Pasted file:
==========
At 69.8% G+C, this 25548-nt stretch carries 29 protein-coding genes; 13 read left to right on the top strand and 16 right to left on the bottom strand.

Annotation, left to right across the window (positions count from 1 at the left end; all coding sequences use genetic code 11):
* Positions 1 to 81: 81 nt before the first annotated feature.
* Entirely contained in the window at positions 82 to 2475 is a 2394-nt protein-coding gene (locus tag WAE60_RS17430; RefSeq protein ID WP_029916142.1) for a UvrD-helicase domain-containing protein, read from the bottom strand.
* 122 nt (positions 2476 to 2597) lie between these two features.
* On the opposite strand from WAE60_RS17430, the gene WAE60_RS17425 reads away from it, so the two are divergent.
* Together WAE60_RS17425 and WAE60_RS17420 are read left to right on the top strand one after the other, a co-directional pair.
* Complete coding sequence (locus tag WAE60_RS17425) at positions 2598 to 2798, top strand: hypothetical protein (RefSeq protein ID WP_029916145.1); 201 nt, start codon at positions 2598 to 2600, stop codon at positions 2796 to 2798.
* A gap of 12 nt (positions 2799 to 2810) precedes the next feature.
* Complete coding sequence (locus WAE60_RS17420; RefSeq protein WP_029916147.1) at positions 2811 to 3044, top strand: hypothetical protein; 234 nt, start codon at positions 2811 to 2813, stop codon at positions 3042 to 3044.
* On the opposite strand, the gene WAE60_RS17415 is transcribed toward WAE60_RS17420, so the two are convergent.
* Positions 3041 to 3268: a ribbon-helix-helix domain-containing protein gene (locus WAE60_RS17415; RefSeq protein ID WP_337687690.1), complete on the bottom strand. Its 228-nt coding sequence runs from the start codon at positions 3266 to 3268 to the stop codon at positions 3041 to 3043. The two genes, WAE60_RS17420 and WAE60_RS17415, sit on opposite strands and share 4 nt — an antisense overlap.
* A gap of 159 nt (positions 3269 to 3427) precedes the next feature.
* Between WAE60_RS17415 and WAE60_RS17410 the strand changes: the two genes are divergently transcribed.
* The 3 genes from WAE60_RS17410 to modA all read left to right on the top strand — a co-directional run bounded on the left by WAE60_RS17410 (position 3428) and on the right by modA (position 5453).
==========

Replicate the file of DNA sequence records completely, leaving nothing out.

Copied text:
At 69.8% G+C, this 25548-nt stretch carries 29 protein-coding genes; 13 read left to right on the top strand and 16 right to left on the bottom strand.

Annotation, left to right across the window (positions count from 1 at the left end; all coding sequences use genetic code 11):
* Positions 1 to 81: 81 nt before the first annotated feature.
* Entirely contained in the window at positions 82 to 2475 is a 2394-nt protein-coding gene (locus tag WAE60_RS17430; RefSeq protein ID WP_029916142.1) for a UvrD-helicase domain-containing protein, read from the bottom strand.
* 122 nt (positions 2476 to 2597) lie between these two features.
* On the opposite strand from WAE60_RS17430, the gene WAE60_RS17425 reads away from it, so the two are divergent.
* Together WAE60_RS17425 and WAE60_RS17420 are read left to right on the top strand one after the other, a co-directional pair.
* Complete coding sequence (locus tag WAE60_RS17425) at positions 2598 to 2798, top strand: hypothetical protein (RefSeq protein ID WP_029916145.1); 201 nt, start codon at positions 2598 to 2600, stop codon at positions 2796 to 2798.
* A gap of 12 nt (positions 2799 to 2810) precedes the next feature.
* Complete coding sequence (locus WAE60_RS17420; RefSeq protein WP_029916147.1) at positions 2811 to 3044, top strand: hypothetical protein; 234 nt, start codon at positions 2811 to 2813, stop codon at positions 3042 to 3044.
* On the opposite strand, the gene WAE60_RS17415 is transcribed toward WAE60_RS17420, so the two are convergent.
* Positions 3041 to 3268: a ribbon-helix-helix domain-containing protein gene (locus WAE60_RS17415; RefSeq protein ID WP_337687690.1), complete on the bottom strand. Its 228-nt coding sequence runs from the start codon at positions 3266 to 3268 to the stop codon at positions 3041 to 3043. The two genes, WAE60_RS17420 and WAE60_RS17415, sit on opposite strands and share 4 nt — an antisense overlap.
* A gap of 159 nt (positions 3269 to 3427) precedes the next feature.
* Between WAE60_RS17415 and WAE60_RS17410 the strand changes: the two genes are divergently transcribed.
* The 3 genes from WAE60_RS17410 to modA all read left to right on the top strand — a co-directional run bounded on the left by WAE60_RS17410 (position 3428) and on the right by modA (position 5453).